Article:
Updated with hyperlinks
Day 1Well, I didn't go to Bjørn's presentation anyway for some reason. Some chaos at the stand, and I dropped into the presentation on Matisse. Long story short, this stuff is Visual Studio five years ago, the live demo botched terribly, and I did a walk-out after about 20 minutes. Geertjan explained why in his blog, and it looked like a dependancy management problem. Snap out of it, guys. Ditch Ant and start using Maven. Still, looking at the state of Swing, I'm glad I'm doing web-apps.
Then I took some time off to handle stand-chaos, and eat with Erling (old student buddy) who I haven't met in a while. I was also in the Meet-The-Gurus: MVC framework smackdown with Arjen Poutsma (Interface 21/Spring MVC), Rickard Öberg (creator of WW) and Kaare Nilsen (JSF). Was interesting to see how the MVC frameworks (or web frameworks as I prefer to call them) could be divided into several channels of motivation, and thus is the reason we have so many frameworks:
Developer-friendliness (JSF actually)
Container dependent (Struts)
Testability and container independence (WebWork)
Request/response model (Spring MVC)
AJAX compatibility (every framework, although it appears some are more equal than others)
I started off being the WW-pusher, but eventually I got bored with that (it's just too easy, isn't it), so I advocated the devil (JSF) instead.
Attended Mads Nissen's SOA-fishbowl/shootout, which was also good fun, and very interesting. My SOA conclusion is that we're spending 90% of our time worrying about something that concern 10% of us. Let the architects worry about SOA, and tell us which service-protocols to use based on their wise decision (as long as they don't decide on anything silly). Give me Mule and JavaSpaces, stay clear of XML-transport and I'll be happy. Was very cool to see my old database professor Naci Akkøk so active in the discussion.
Then it was party zone! Sat around talking to Kjell and Mark about recruitment, JavaZone, life and everything.. Then discussed some scrum with Johannes, and I think I agreed to do a lighting-talk on the next XP-meetup... And then there was a quick beer up in the 21st floor before heading home.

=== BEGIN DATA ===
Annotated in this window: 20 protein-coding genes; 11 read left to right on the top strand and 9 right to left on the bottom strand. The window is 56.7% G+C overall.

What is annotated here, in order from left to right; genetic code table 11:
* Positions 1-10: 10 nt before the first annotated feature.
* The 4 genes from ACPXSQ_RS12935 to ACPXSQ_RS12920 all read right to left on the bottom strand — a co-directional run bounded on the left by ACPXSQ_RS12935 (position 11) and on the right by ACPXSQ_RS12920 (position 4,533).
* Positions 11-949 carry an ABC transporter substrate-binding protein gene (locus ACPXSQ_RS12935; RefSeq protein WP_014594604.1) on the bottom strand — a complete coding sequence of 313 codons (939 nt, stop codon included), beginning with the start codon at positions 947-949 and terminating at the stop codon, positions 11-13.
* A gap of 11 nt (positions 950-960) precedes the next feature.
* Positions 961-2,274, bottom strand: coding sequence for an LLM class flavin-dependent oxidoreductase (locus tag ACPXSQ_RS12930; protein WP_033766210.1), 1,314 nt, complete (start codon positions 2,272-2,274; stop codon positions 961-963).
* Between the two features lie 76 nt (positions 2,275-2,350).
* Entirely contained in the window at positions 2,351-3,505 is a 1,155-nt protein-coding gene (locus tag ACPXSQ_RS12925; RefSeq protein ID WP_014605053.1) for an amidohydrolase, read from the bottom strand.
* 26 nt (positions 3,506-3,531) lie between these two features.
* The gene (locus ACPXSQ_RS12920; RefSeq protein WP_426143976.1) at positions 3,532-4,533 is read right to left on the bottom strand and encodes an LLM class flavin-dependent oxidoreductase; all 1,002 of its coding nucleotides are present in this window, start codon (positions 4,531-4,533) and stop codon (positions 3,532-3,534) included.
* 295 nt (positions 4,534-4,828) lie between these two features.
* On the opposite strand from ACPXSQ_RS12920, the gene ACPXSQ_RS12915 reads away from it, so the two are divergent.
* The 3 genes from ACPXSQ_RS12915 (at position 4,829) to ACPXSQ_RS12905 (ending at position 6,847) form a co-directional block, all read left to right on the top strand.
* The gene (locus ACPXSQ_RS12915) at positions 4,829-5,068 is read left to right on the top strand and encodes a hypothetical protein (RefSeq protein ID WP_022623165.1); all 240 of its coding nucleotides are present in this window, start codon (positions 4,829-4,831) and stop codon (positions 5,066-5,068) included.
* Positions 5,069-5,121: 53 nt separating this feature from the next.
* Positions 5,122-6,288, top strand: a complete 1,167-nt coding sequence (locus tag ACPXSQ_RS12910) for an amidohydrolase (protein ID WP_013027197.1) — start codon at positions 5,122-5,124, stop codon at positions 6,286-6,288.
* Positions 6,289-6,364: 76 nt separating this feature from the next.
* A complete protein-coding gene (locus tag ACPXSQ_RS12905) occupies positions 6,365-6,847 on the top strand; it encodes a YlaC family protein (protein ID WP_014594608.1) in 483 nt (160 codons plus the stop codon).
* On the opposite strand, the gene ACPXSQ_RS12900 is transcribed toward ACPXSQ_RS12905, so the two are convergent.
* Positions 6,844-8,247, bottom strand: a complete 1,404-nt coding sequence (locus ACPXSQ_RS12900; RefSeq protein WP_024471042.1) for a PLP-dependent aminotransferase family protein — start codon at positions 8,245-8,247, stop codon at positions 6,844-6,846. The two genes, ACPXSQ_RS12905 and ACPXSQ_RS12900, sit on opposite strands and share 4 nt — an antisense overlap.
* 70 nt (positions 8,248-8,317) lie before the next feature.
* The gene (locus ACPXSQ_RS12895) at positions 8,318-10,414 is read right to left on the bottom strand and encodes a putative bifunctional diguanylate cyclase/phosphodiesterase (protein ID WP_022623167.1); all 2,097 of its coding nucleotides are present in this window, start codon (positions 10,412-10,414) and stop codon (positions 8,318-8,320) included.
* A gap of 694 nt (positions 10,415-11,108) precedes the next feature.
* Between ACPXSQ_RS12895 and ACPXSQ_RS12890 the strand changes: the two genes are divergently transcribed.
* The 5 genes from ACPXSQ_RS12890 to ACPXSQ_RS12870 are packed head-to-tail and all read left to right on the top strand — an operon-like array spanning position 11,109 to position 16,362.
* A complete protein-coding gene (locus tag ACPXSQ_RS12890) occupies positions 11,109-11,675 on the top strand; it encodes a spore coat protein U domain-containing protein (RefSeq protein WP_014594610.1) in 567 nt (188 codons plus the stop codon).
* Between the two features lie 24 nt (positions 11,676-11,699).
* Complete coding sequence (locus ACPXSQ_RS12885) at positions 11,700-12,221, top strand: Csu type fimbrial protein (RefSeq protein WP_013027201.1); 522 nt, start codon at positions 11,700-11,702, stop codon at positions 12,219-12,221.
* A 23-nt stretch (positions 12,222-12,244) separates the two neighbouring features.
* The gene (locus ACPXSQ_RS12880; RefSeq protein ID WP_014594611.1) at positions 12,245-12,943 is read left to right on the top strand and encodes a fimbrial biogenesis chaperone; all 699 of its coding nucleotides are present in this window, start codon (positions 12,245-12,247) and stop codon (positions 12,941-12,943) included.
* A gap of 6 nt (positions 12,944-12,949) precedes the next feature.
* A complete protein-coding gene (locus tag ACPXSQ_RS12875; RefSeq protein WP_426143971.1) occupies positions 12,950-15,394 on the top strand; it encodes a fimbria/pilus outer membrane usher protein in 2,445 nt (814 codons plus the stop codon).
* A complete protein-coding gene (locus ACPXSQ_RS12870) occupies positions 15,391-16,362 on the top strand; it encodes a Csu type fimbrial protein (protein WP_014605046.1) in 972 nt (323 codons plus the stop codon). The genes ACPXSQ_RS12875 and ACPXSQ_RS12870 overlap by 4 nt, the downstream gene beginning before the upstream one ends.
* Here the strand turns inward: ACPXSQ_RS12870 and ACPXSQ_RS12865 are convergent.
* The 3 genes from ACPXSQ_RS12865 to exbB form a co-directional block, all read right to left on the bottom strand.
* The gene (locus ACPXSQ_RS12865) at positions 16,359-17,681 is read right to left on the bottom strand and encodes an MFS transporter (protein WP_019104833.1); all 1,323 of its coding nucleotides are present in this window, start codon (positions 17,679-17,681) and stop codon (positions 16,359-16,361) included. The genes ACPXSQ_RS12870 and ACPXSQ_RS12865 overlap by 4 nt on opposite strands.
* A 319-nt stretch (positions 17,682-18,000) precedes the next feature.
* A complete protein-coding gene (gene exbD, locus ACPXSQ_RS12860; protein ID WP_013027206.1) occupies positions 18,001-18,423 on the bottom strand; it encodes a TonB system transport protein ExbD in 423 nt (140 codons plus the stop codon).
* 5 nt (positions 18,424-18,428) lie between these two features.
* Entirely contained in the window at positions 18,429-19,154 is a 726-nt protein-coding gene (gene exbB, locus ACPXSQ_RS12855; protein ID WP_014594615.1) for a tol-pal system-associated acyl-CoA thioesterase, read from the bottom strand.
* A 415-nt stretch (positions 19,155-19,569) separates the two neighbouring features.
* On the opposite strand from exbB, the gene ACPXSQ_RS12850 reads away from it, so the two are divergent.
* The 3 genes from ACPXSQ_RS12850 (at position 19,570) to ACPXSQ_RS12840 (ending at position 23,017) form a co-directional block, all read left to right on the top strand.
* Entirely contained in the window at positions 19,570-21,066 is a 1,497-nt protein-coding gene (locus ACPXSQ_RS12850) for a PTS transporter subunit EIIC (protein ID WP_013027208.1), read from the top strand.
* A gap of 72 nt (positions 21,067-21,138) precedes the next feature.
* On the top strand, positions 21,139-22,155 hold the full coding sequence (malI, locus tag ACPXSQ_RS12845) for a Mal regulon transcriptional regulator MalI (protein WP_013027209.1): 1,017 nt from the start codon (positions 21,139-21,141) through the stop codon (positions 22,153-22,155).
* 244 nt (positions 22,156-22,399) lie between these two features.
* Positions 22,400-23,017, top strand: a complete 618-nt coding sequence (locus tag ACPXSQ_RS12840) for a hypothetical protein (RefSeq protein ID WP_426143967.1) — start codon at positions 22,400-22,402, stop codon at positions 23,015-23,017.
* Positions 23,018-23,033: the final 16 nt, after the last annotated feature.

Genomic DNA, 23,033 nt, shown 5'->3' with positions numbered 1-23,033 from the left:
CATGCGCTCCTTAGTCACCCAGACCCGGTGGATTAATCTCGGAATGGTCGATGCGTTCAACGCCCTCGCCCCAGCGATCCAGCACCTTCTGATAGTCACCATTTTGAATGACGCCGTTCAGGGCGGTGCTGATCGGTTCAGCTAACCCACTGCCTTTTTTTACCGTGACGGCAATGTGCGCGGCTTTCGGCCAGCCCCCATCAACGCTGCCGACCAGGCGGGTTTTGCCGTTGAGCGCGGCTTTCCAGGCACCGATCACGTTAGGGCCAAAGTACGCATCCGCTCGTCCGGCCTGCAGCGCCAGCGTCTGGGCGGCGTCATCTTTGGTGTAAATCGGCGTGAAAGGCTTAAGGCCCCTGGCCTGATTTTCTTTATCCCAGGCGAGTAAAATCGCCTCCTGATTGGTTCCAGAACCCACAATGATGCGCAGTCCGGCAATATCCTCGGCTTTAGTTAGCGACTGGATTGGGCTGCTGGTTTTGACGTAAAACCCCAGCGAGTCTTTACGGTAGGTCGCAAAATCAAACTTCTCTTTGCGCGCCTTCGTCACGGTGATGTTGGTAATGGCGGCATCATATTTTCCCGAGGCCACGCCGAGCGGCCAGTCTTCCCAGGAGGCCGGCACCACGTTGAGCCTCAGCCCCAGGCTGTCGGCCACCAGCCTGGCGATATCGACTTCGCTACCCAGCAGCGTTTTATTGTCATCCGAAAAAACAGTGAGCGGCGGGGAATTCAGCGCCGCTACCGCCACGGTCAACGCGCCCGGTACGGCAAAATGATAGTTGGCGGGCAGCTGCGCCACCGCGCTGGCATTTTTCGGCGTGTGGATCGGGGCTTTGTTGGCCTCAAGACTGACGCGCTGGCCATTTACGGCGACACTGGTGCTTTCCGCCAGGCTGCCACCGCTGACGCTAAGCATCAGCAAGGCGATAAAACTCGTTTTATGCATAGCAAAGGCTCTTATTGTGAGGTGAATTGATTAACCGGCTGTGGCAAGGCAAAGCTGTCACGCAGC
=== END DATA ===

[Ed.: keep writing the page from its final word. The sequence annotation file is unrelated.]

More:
Day 2Early up the next morning to get the stand ready, then off to some awesome presentations!
I finally got to see Romain Guy's Filthy Rich Clients. Aerith still looks cool, but he also had some demo-troubles without letting that effect the presentation too much. Will have to sub to his blog as soon as Java 6/Mustang is out. Shine up on my old Swing skills, but still I think Java is a horrible language for doing graphic-design. Why not use more of a markup language? Something like JSF, only make it generate pretty glassy swing instead of HTML...
Struck a thought that when we do encounter errors in apps, remember to display user friendly error messages. Make them believe sometbody is actually doing something about the problem. Non-obtrusive, but still informative and helpful. Expect that things will go wrong.
Then I saw Kaare Nilsen's AspectJ presentation. I think I stole his eclipse/aspectJ book when packing up later on. Nuff said, but I really firmly believe that aspects will become as natural a paradigm as OO in the future.
Then I saw Alex Popescu's InfoQ presentation! As an old Magnolia-fan, lots of interesting and impressive stuff going on there! You hang in there, guys. Take-off will come soon, I'm sure!
After that I had to start correcting the JavaQuiz. I have to say people really suck at Java. On the total score of 18, the best guy got 9 points (120 contestants). Shape up guys :)
Then it was Johannes' agile presentation. Very inspiring! It's good to see that someone so high up in the system see the same problems in software engineering as us guys on the floor.
Joshua Block was the most skilled presenter I've seen this 'Zone, with Bruce Tate not far behind. Very entertaining, and some nice pointers on what I have to notice in Java 5.
And that was my last one! Had to mess around with the stand the rest of the day.
Also came up with the title of my presentation next year: How to put the fun back in programming!